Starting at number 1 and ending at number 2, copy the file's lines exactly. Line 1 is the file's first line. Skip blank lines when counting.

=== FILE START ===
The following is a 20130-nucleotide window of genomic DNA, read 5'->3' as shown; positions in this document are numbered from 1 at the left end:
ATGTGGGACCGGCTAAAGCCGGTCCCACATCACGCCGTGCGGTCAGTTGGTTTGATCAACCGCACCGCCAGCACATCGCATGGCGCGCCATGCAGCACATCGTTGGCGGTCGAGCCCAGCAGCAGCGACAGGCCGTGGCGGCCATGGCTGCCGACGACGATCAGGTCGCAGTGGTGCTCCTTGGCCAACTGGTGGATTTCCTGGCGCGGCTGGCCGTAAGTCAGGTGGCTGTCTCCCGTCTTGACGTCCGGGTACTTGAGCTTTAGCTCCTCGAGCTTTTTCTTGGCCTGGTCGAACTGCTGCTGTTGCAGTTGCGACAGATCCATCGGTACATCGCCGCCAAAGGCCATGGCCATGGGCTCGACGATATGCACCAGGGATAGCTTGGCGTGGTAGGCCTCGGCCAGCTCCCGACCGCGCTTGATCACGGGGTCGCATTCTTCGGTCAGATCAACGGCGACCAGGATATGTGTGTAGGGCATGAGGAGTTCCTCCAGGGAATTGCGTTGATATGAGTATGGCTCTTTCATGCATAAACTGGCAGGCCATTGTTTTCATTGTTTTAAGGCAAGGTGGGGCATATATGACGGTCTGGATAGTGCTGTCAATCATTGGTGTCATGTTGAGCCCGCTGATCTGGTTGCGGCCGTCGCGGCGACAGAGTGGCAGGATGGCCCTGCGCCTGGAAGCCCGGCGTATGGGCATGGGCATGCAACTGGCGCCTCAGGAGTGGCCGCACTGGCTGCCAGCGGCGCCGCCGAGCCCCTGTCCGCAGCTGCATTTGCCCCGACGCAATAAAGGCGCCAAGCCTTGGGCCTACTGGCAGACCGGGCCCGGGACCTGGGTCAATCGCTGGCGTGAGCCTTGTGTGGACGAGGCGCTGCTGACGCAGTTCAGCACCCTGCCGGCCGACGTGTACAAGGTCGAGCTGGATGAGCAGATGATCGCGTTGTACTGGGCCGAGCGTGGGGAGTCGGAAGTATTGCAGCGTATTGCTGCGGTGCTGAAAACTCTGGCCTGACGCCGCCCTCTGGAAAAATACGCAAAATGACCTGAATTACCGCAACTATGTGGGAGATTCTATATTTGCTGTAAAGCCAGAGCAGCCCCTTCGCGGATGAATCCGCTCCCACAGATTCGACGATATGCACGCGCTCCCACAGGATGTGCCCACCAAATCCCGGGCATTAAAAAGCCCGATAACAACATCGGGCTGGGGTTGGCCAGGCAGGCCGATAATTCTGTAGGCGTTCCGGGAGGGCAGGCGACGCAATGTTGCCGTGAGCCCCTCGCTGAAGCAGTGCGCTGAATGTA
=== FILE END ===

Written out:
The following is a 20130-nucleotide window of genomic DNA, read 5'->3' as shown; positions in this document are numbered from 1 at the left end:
ATGTGGGACCGGCTAAAGCCGGTCCCACATCACGCCGTGCGGTCAGTTGGTTTGATCAACCGCACCGCCAGCACATCGCATGGCGCGCCATGCAGCACATCGTTGGCGGTCGAGCCCAGCAGCAGCGACAGGCCGTGGCGGCCATGGCTGCCGACGACGATCAGGTCGCAGTGGTGCTCCTTGGCCAACTGGTGGATTTCCTGGCGCGGCTGGCCGTAAGTCAGGTGGCTGTCTCCCGTCTTGACGTCCGGGTACTTGAGCTTTAGCTCCTCGAGCTTTTTCTTGGCCTGGTCGAACTGCTGCTGTTGCAGTTGCGACAGATCCATCGGTACATCGCCGCCAAAGGCCATGGCCATGGGCTCGACGATATGCACCAGGGATAGCTTGGCGTGGTAGGCCTCGGCCAGCTCCCGACCGCGCTTGATCACGGGGTCGCATTCTTCGGTCAGATCAACGGCGACCAGGATATGTGTGTAGGGCATGAGGAGTTCCTCCAGGGAATTGCGTTGATATGAGTATGGCTCTTTCATGCATAAACTGGCAGGCCATTGTTTTCATTGTTTTAAGGCAAGGTGGGGCATATATGACGGTCTGGATAGTGCTGTCAATCATTGGTGTCATGTTGAGCCCGCTGATCTGGTTGCGGCCGTCGCGGCGACAGAGTGGCAGGATGGCCCTGCGCCTGGAAGCCCGGCGTATGGGCATGGGCATGCAACTGGCGCCTCAGGAGTGGCCGCACTGGCTGCCAGCGGCGCCGCCGAGCCCCTGTCCGCAGCTGCATTTGCCCCGACGCAATAAAGGCGCCAAGCCTTGGGCCTACTGGCAGACCGGGCCCGGGACCTGGGTCAATCGCTGGCGTGAGCCTTGTGTGGACGAGGCGCTGCTGACGCAGTTCAGCACCCTGCCGGCCGACGTGTACAAGGTCGAGCTGGATGAGCAGATGATCGCGTTGTACTGGGCCGAGCGTGGGGAGTCGGAAGTATTGCAGCGTATTGCTGCGGTGCTGAAAACTCTGGCCTGACGCCGCCCTCTGGAAAAATACGCAAAATGACCTGAATTACCGCAACTATGTGGGAGATTCTATATTTGCTGTAAAGCCAGAGCAGCCCCTTCGCGGATGAATCCGCTCCCACAGATTCGACGATATGCACGCGCTCCCACAGGATGTGCCCACCAAATCCCGGGCATTAAAAAGCCCGATAACAACATCGGGCTGGGGTTGGCCAGGCAGGCCGATAATTCTGTAGGCGTTCCGGGAGGGCAGGCGACGCAATGTTGCCGTGAGCCCCTCGCTGAAGCAGTGCGCTGAATGTA